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J Hosp Infect. 1990 Aug;16(2):109-21.

Beta-lactamase-negative, methicillin-resistant Staphylococcus aureus in a newborn nursery: report of an outbreak and laboratory investigations.

Author information

1
Staphylococcus Reference Laboratory, Central Public Health Laboratory, London.

Abstract

An outbreak of skin infection caused by a beta-lactamase-negative strain of methicillin-resistant Staphylococcus aureus (MRSA) occurred during a five-week period in a newborn nursery. Twelve babies, two mothers and two members of staff were involved. One baby had a diagnosis of staphylococcal scalded skin syndrome and two others required treatment with antibiotics. The infecting strain produced exfoliative toxin A. It was thought that it had been introduced from a different maternity unit by a nasal carrier. Laboratory investigations tended to support this hypothesis.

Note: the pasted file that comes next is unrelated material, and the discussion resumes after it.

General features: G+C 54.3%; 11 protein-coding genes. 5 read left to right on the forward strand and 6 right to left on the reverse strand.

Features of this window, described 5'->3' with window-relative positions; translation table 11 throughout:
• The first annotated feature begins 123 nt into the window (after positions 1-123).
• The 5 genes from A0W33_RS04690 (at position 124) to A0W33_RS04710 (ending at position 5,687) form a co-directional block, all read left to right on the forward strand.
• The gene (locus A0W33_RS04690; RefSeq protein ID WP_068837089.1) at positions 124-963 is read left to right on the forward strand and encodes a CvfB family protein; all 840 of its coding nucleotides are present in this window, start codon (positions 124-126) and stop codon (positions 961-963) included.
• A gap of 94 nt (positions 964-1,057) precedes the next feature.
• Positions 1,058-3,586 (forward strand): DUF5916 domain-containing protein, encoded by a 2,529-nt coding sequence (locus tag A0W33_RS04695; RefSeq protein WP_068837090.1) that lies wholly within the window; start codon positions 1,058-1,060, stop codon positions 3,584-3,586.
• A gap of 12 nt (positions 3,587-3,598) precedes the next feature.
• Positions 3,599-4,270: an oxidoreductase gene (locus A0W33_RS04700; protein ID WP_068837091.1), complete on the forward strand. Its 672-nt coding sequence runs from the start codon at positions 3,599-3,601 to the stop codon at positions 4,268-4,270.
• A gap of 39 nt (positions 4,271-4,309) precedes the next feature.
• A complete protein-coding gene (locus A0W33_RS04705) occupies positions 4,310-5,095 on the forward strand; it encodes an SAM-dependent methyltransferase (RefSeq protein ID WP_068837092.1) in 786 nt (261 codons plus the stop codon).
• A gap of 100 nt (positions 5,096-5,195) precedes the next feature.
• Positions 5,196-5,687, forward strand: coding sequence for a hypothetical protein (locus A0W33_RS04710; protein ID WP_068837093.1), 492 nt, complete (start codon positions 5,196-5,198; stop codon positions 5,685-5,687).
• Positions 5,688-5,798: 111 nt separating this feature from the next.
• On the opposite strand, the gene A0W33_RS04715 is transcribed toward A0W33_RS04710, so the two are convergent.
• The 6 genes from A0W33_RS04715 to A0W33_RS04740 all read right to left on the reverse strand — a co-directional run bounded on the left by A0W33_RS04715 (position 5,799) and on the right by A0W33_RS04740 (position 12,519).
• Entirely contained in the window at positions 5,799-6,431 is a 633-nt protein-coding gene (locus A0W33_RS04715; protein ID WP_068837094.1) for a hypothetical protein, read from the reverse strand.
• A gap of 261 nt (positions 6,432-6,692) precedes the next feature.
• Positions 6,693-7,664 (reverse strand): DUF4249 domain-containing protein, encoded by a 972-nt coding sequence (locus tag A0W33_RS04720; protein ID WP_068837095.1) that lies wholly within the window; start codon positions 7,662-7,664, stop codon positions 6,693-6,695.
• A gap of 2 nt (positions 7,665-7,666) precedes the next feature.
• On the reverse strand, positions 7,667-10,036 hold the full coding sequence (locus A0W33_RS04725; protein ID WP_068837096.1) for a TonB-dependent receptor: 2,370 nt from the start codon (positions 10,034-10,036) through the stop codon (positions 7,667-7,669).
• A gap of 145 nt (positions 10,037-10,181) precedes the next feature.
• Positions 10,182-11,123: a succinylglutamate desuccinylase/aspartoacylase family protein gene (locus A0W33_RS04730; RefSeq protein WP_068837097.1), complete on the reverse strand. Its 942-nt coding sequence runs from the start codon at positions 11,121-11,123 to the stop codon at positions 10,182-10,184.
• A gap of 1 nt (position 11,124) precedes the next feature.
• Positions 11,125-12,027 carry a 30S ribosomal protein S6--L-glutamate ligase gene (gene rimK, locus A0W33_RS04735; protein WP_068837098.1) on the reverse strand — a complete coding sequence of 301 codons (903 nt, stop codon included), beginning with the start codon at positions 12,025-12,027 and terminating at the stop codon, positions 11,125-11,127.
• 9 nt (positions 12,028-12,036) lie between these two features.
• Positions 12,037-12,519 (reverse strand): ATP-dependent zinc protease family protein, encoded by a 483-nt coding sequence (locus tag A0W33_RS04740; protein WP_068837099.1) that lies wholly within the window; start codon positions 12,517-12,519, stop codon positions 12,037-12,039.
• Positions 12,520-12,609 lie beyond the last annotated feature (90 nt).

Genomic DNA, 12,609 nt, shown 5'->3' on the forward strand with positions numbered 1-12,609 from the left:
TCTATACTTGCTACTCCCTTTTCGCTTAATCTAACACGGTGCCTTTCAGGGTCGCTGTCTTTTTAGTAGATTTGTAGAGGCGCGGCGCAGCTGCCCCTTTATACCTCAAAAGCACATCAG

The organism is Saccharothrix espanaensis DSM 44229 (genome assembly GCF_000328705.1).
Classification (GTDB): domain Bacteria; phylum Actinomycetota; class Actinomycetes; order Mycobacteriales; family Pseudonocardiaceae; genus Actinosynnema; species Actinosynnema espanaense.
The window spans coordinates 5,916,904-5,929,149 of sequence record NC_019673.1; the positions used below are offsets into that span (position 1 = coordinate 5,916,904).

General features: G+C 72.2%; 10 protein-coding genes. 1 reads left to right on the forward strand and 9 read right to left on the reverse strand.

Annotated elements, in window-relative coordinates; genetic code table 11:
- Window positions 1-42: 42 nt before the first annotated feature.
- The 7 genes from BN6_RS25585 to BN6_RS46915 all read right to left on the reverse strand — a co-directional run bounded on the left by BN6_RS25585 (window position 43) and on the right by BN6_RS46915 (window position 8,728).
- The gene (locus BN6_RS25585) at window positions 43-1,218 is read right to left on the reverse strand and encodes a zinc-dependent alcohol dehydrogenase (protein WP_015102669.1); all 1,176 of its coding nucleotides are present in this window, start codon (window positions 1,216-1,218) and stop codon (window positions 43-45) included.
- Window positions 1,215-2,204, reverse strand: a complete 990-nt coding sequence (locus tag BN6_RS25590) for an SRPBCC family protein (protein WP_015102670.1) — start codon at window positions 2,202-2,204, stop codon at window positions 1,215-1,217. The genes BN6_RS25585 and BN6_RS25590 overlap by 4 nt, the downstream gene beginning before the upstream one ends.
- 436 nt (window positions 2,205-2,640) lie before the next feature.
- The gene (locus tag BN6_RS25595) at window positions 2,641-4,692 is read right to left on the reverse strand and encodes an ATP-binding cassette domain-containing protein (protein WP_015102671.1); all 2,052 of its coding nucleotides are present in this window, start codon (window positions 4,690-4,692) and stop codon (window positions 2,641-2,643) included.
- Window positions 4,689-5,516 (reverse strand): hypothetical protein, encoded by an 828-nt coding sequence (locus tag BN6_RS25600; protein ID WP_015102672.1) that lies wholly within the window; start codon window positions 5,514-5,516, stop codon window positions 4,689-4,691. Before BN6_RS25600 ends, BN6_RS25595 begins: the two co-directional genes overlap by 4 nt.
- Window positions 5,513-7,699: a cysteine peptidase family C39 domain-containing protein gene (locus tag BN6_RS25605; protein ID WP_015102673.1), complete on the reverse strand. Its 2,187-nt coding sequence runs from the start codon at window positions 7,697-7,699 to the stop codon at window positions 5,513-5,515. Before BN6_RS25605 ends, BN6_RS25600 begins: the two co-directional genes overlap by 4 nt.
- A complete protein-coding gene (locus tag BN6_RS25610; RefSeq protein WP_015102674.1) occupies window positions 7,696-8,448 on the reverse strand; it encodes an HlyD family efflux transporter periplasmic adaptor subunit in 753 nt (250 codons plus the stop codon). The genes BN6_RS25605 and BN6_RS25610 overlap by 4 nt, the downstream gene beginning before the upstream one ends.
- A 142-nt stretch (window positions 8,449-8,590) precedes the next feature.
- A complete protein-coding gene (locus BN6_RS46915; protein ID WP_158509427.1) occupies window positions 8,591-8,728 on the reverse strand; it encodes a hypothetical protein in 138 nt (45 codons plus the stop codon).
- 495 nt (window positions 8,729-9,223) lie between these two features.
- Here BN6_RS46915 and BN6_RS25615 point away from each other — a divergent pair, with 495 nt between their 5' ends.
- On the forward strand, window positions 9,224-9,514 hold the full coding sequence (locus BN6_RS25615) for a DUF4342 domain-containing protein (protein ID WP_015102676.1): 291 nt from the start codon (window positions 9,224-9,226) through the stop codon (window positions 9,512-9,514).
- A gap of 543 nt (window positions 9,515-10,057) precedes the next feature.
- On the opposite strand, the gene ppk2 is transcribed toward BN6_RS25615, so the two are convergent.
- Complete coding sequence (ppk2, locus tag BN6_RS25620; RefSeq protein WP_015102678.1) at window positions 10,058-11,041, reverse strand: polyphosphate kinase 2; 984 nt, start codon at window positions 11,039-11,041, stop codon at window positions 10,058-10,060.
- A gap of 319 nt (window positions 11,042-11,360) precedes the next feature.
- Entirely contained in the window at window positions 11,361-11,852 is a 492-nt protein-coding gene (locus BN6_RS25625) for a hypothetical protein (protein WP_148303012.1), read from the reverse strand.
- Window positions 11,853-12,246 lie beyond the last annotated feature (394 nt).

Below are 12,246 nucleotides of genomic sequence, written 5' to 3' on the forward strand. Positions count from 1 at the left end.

PMID:
1976675
DOI:
10.1016/0195-6701(90)90055-s
[Indexed for MEDLINE]

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